A sheriff’s officer says a helicopter has picked up two of four hikers whom authorities were searching for in remote parts of southwest Washington.
Skamania County Undersheriff Dave Cox said Tuesday night a helicopter had reached Matt Margiotta and Kyla Arnold, who called for help Monday after snow obscured their route on the Pacific Crest Trail.
Deep snow had forced ground searchers to turn back earlier in the day.
In a statement, Cox said the two hikers were being flown to Portland. He says they apparently didn’t need any medical care.
A search is expected to continue Wednesday for the other two hikers missing in separate remote parts of southwest Washington.
Alejandra Wilson, was reported overdue after she failed to check in with her father, Dane Wilson, of Portland, as expected. She was believed to be about a day’s hike ahead of the other pair, or about 20 miles farther north.
Her father reported that he last heard from her Friday as she was leaving Trout Lake, a tiny hamlet south of Mount Adams, for White Pass, Cox said.
Rescuers have also been searching for Kristopher Zitzewitz, 31, of Portland, who became separated from his partner in the Big Lava Beds area of Gifford Pinchot National Forest on Saturday.
Margiotta, Arnold and Wilson all kept online journals of their travels. Arnold last updated hers on Friday and described having recently encountered Wilson.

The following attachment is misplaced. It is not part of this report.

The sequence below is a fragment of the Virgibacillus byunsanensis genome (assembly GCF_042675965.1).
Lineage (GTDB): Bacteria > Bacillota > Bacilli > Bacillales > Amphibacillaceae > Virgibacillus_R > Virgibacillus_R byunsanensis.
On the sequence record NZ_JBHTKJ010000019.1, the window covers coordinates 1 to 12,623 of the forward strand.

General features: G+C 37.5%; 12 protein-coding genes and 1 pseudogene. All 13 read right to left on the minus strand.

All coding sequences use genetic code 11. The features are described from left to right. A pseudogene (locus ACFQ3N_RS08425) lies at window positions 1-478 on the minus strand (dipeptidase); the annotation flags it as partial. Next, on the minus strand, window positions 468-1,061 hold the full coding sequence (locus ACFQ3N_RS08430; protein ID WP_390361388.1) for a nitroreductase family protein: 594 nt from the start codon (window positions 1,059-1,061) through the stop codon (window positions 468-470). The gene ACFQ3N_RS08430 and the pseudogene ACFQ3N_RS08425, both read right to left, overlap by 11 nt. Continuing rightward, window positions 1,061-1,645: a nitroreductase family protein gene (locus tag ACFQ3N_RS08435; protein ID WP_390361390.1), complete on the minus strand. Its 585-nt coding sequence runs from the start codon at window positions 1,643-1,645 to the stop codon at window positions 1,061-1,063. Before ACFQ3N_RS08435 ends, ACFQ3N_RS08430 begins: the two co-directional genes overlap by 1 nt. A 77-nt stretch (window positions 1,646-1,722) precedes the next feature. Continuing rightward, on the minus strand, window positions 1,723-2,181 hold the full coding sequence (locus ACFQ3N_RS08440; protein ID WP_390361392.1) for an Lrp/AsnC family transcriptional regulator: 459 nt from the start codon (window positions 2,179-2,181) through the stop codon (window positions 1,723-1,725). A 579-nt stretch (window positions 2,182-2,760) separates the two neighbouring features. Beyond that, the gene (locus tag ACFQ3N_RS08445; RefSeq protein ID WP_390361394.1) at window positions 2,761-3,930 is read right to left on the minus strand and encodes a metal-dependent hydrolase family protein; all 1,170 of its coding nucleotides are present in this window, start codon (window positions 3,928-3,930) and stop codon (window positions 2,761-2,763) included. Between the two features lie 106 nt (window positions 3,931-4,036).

Arnold also wrote of having nearly run out of food after storms forced her and Margiotta to huddle under a tarp for four days — long delaying their arrival in Trout Lake.
“We finally made it to Trout Lake today and another huge storm is rolling in,” Arnold wrote. “Everyone says we can’t make it because of the weather situation, and to be honest it’s quite terrifying, but I can’t fathom coming this far and giving up.”
Snow has been falling in the Washington mountains since the weekend, which was likely the first snow to fall on Pacific Crest Trail hikers, Cox said. Searchers had encountered two other hikers on the trail and persuaded them to turn around.
“The problem with all the snow on the ground is you can’t even tell where the trail is,” Cox said. “Some folks try to push on and wind up getting lost.”
The Pacific Crest Trail runs 2,650 miles from Mexico to the Canadian border.